4: HELP EDUCATE OTHERS

One important thing everyone with thyroid disease can do is help educate others and correct common misconceptions about the condition. For example, few people know much about hypothyroidism, beyond unfairly characterizing it as "a disease that makes middle-aged women fat." This unfair, inaccurate characterization is part of the reason the disease is so often overlooked and underdiagnosed by doctors, and why there is so little interest in finding better treatments and cures. Part of living well is making sure that others understand and doing your part to raise awareness.

Sometimes, education starts at home. The most appalling letter I've ever received was from the husband of a woman just diagnosed with hypothyroidism. This man was clearly in the dark about the condition:

Is there really such a thing as a thyroid disease? Is it contagious? The women on my wife's side of the family all seem to have it. Is it hereditary? Does my wife's lack of ambition and motivation have anything to do with it . . . or is it simply the result of this "so called" disease? Will she be more ambitious or self-motivated if she takes Synthroid?
Honestly, I felt for his wife. Hypothyroidism seemed the least of her problems. But after sending him extensive information about hypothyroidism, he actually wrote back to say that he was trying to be more patient and understanding with his wife. So perhaps even he was capable of being "educated!"

When you encounter lack of understanding or misconceptions, take the time to explain the situation. You may even want to start your own local thyroid support group, to help other thyroid patients.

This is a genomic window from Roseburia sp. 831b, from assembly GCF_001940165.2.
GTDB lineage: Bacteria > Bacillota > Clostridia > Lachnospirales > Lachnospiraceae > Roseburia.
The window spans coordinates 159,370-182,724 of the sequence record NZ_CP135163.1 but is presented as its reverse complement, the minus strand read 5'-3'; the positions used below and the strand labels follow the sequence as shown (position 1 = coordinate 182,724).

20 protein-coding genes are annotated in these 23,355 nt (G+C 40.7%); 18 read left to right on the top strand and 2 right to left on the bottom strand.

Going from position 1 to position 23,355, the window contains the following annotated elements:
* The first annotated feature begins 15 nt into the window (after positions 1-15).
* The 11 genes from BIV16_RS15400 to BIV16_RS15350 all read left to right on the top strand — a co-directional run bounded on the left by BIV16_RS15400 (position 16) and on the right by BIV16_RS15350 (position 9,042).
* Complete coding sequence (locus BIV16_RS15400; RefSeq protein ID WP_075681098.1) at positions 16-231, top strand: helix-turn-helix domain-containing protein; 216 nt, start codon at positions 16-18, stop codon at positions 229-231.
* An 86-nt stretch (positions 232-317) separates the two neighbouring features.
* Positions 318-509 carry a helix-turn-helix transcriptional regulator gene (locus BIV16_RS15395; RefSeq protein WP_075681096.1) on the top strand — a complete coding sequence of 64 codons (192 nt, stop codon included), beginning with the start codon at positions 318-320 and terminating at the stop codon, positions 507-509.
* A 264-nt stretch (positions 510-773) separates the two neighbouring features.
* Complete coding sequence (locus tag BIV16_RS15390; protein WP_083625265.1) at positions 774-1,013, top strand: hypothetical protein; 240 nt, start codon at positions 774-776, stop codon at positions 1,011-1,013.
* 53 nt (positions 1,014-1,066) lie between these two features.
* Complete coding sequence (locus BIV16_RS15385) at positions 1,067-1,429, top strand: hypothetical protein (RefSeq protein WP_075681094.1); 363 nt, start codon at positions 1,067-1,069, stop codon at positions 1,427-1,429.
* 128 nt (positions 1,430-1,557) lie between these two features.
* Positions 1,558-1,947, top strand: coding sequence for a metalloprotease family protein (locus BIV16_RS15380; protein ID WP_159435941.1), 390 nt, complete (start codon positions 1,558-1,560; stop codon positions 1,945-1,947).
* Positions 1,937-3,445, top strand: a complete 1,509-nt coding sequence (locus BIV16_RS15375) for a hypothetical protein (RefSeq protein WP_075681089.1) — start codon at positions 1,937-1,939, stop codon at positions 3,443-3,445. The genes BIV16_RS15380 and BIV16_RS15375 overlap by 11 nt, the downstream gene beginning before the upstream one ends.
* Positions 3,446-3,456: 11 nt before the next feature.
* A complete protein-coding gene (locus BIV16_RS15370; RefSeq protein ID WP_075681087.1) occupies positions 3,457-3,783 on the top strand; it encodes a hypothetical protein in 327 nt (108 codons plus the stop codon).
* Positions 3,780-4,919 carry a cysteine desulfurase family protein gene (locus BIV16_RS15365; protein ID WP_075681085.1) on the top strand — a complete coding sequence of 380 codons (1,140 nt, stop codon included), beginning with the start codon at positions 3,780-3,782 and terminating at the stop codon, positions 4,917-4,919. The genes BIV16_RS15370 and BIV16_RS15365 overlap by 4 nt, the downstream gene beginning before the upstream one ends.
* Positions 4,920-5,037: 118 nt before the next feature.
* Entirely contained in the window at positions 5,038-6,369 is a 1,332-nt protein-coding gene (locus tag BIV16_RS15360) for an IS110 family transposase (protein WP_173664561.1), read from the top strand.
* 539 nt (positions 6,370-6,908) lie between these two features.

5. BE BOTH PATIENT AND PERSISTENT

"Patient" is a confusing word. The word patient derives from a Latin verb, which means "to suffer." According to the dictionary, patient, as an adjective, means putting up with pain or provocation without complaint. The noun refers to an individual awaiting or under medical care and treatment, or "one that is acted upon." I'm not going to suggest that you should be a "patient patient," putting up with pain without complaint while you are "acted upon" by doctors! Rather, I prefer another definition: "remaining steadfast despite opposition, difficulty, or adversity."

Even with the best therapies or the right drug, you can't expect miracles overnight, so patience is essential at all stages of treatment. But patience doesn't mean inaction. One of the hardest aspects of a chronic condition like hypothyroidism is the need to be both patient and persistent at the same time. You can't give up trying to find the right answers, the right doctor, or the right treatment.

6: SURROUND YOURSELF WITH PERSONAL SUPPORT

One aspect of living well with any chronic disease is surrounding yourself with supportive people. Spouses, family members, friends, children, coworkers, support group members—all can play a part in helping to encourage your return to good health. The last thing you need is someone who doesn't believe you are ill, makes fun of you, or doesn't cut you some slack when you're not feeling well.

Some of the best spouses and friends are those who take the time to understand thyroid disease, so they can understand you. Encourage your friend, partner or spouse to go to the doctor with you, to ask questions, and find out what you are going through. It will make the difficult times more understandable.

There are many support groups online, and some in person, that can also help. But do be careful that you aren't part of a support group that focuses solely on symptoms, to the exclusion of solutions. You don't want a group that has a particular agenda, i.e., to purchase particular supplements, or a group that has bias against or rule preventing discussion of all of your options. There are, for example, some support groups online where moderators discourage or even prevent discussion of natural and alternative treatments. Be sure to check out groups before joining.

One resource that can help? Print out An Open Letter to the Family and Friends of Thyroid Patients and share with loved ones.